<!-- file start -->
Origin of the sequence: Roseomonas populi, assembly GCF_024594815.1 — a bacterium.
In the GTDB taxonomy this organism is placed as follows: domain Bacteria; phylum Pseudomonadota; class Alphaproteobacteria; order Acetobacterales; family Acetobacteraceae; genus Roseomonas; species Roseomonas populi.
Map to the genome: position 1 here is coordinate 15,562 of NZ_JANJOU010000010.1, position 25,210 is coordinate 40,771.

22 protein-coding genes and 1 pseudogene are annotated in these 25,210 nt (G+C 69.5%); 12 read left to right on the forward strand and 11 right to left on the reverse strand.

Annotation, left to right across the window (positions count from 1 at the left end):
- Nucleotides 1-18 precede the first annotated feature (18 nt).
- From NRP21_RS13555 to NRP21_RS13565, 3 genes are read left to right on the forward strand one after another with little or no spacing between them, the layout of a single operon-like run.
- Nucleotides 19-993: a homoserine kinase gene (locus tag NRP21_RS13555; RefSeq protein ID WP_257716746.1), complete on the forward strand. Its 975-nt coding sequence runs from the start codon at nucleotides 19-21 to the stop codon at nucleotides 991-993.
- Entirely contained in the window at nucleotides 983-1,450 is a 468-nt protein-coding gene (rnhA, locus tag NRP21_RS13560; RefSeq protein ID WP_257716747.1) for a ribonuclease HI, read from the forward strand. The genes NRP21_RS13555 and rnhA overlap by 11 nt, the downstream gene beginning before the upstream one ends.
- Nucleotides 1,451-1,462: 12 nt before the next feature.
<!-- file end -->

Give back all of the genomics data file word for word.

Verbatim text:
Origin of the sequence: Roseomonas populi, assembly GCF_024594815.1 — a bacterium.
In the GTDB taxonomy this organism is placed as follows: domain Bacteria; phylum Pseudomonadota; class Alphaproteobacteria; order Acetobacterales; family Acetobacteraceae; genus Roseomonas; species Roseomonas populi.
Map to the genome: position 1 here is coordinate 15,562 of NZ_JANJOU010000010.1, position 25,210 is coordinate 40,771.

22 protein-coding genes and 1 pseudogene are annotated in these 25,210 nt (G+C 69.5%); 12 read left to right on the forward strand and 11 right to left on the reverse strand.

Annotation, left to right across the window (positions count from 1 at the left end):
- Nucleotides 1-18 precede the first annotated feature (18 nt).
- From NRP21_RS13555 to NRP21_RS13565, 3 genes are read left to right on the forward strand one after another with little or no spacing between them, the layout of a single operon-like run.
- Nucleotides 19-993: a homoserine kinase gene (locus tag NRP21_RS13555; RefSeq protein ID WP_257716746.1), complete on the forward strand. Its 975-nt coding sequence runs from the start codon at nucleotides 19-21 to the stop codon at nucleotides 991-993.
- Entirely contained in the window at nucleotides 983-1,450 is a 468-nt protein-coding gene (rnhA, locus tag NRP21_RS13560; RefSeq protein ID WP_257716747.1) for a ribonuclease HI, read from the forward strand. The genes NRP21_RS13555 and rnhA overlap by 11 nt, the downstream gene beginning before the upstream one ends.
- Nucleotides 1,451-1,462: 12 nt before the next feature.